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RAW vs JPEG in Lightroom

Posted by Roger Hyttinen on

RAW vs JPEG in Lightroom

This post is part of our Learning Lightroom series If you’ve set up your camera to shoot in JPEG format, your camera will apply various settings to your images such as white balance, contrast, saturation, and sharpness when it saves it. If you are shooting in RAW format, however, any such settings are discarded when you bring the image into Lightroom. Shooting in RAW format tells your camera that you don’t want the camera to apply these adjustments as you will apply them later yourself. RAW format is more flexible and offers more opportunity to recover image detail in overexposed...

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Adjusting Multiple Images using Quick Develop

Posted by Roger Hyttinen on

Adjusting Multiple Images using Quick Develop

If you need to apply the same setting to multiple images quickly, you can do so from the Quick Develop panel in the Library Module.  Here's how.

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How to Use Lightroom’s AutoAdvance Feature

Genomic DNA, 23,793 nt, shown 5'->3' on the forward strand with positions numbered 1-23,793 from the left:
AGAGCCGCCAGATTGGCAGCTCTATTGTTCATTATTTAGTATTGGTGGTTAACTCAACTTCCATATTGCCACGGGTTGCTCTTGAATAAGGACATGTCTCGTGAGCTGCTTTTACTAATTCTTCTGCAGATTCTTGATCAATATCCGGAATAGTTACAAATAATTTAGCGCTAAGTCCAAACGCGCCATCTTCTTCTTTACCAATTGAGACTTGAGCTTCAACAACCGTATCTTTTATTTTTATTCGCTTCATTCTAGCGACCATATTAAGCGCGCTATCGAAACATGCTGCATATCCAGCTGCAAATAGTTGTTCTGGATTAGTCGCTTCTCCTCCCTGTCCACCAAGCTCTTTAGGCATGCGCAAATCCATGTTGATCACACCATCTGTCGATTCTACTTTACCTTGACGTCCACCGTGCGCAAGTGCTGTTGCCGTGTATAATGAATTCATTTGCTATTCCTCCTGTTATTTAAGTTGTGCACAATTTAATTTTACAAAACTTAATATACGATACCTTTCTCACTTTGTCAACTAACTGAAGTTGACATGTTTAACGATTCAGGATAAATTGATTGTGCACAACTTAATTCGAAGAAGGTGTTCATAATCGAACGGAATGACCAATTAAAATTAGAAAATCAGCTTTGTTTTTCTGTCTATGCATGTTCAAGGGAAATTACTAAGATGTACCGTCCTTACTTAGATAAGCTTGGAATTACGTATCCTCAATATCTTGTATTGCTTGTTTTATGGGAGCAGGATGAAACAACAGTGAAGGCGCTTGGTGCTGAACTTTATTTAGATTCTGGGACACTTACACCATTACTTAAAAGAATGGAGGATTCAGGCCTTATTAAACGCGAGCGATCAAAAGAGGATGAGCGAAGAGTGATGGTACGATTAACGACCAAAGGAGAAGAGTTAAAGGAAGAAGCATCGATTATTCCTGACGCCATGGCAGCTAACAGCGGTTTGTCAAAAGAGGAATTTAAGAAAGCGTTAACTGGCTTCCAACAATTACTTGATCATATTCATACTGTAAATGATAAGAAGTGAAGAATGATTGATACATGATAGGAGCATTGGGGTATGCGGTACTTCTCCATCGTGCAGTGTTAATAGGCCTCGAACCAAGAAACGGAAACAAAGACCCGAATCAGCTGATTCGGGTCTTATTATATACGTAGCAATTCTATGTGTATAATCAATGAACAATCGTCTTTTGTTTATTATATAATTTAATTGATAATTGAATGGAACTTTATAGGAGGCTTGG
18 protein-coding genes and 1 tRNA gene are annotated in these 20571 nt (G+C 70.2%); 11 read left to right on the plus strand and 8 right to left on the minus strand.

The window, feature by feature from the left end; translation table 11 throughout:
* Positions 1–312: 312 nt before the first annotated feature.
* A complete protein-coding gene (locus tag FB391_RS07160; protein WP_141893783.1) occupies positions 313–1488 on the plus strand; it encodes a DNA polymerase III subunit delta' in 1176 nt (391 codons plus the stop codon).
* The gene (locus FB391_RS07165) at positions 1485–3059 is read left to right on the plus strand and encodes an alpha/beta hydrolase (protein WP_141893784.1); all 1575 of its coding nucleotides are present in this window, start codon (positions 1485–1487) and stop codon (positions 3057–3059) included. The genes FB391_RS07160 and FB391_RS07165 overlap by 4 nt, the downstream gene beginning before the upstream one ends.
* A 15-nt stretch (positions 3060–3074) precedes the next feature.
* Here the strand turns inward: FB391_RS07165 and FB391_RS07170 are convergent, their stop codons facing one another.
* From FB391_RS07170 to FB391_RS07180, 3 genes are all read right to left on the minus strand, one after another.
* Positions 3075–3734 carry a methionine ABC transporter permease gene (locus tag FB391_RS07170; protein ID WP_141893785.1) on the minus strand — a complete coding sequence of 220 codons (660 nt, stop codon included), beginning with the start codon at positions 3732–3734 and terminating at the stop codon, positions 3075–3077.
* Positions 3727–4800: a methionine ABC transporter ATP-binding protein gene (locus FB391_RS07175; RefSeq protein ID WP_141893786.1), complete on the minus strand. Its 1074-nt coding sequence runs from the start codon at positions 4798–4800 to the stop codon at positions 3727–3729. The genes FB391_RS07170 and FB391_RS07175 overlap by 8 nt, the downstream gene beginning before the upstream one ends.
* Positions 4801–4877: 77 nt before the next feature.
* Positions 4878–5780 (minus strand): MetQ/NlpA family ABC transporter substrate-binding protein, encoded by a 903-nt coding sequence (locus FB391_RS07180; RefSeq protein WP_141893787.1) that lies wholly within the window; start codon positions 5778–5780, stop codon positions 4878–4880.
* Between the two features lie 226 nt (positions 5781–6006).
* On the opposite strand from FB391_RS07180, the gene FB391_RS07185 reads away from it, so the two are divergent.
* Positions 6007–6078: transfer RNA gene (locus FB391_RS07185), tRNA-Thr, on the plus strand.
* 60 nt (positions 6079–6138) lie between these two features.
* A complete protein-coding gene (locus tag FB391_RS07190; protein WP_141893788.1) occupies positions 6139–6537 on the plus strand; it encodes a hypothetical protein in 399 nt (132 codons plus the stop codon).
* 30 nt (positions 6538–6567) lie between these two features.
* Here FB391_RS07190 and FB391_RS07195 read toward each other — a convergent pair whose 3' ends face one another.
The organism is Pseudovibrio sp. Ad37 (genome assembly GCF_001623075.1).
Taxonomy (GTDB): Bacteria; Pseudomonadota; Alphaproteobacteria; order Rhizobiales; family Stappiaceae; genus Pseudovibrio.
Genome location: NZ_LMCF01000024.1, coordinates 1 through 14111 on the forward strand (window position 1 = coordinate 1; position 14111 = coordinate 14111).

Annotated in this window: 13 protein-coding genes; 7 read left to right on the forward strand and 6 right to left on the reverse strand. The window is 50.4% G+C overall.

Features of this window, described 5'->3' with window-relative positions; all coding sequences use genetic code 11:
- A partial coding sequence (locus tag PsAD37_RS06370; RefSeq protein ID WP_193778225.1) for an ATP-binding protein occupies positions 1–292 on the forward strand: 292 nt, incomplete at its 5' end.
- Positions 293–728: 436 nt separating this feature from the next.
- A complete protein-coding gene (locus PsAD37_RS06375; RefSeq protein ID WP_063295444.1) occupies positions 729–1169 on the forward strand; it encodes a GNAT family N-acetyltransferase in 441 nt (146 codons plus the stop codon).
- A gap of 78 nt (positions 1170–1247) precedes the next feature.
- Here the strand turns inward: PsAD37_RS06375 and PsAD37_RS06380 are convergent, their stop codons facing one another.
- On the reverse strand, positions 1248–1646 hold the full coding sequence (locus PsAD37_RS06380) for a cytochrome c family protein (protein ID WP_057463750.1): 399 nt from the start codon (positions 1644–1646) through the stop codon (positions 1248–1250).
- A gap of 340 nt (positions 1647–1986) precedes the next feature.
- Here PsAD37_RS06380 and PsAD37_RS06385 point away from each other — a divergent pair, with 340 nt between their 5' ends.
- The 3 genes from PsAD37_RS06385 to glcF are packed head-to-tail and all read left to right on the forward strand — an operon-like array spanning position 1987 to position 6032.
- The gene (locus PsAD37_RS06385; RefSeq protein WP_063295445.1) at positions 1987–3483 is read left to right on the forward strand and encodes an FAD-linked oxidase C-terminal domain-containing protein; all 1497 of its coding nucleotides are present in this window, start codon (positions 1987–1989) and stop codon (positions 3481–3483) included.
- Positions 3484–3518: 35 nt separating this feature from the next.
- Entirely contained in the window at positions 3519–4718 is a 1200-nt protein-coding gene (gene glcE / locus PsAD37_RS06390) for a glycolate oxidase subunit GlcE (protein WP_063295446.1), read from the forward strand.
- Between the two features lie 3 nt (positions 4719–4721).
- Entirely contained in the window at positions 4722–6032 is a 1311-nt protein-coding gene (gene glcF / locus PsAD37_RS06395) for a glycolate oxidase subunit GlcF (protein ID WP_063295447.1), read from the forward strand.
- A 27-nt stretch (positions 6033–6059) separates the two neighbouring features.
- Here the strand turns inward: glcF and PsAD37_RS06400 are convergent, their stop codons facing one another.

Posted by Roger Hyttinen on

This post is part of our Learning Lightroom series If you find yourself needing to work through a large volume of images quickly, then you may wish to turn on the Auto Advance feature. What this does, is once you’ve added a star, label or flag to an image, Lightroom automatically advances to the next image in the folder. This is the case whether you’re adding a new rating or updating an existing rating. To turn the Auto Advance feature on or off, choose Photo > Auto Advance from the menu. You can also turn on Auto Advance by pressing...

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Dimming the Lights in Lightroom

Posted by Roger Hyttinen on

Dimming the Lights in Lightroom

This post is part of our Learning Lightroom series. If you wish to focus specifically on an image without distractions, you can use the Lights Dim feature to dim or completely black out the interface by pressing the letter L on your keyboard. The first time you press the key, the interface is dimmed. While the background is dimmed, you can still interact with the interface. For instance, you can click an image in the Filmstrip to focus in on a different image. Likewise, the arrow keys on your keyboard allow you to navigate the images in the folder, even...

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How to add a Post-Crop Vignette in Lightroom

Posted by Roger Hyttinen on

How to add a Post-Crop Vignette in Lightroom

This post is part of the Learning Lightroom series. A vignette adds darkening to the edges of your image, thus creating a nice finishing effect. It also helps to draw the viewer’s eyes to the center of the image. If you’ve already cropped your image, use the Post Crop Vignetting tool located under the Effects panel. By using this tool, you can brighten or darken the edges of your image within the constraints of the crop. Note that this is different than a lens vignette which occurs when your camera inserts dark edges around an image (you can fix this...

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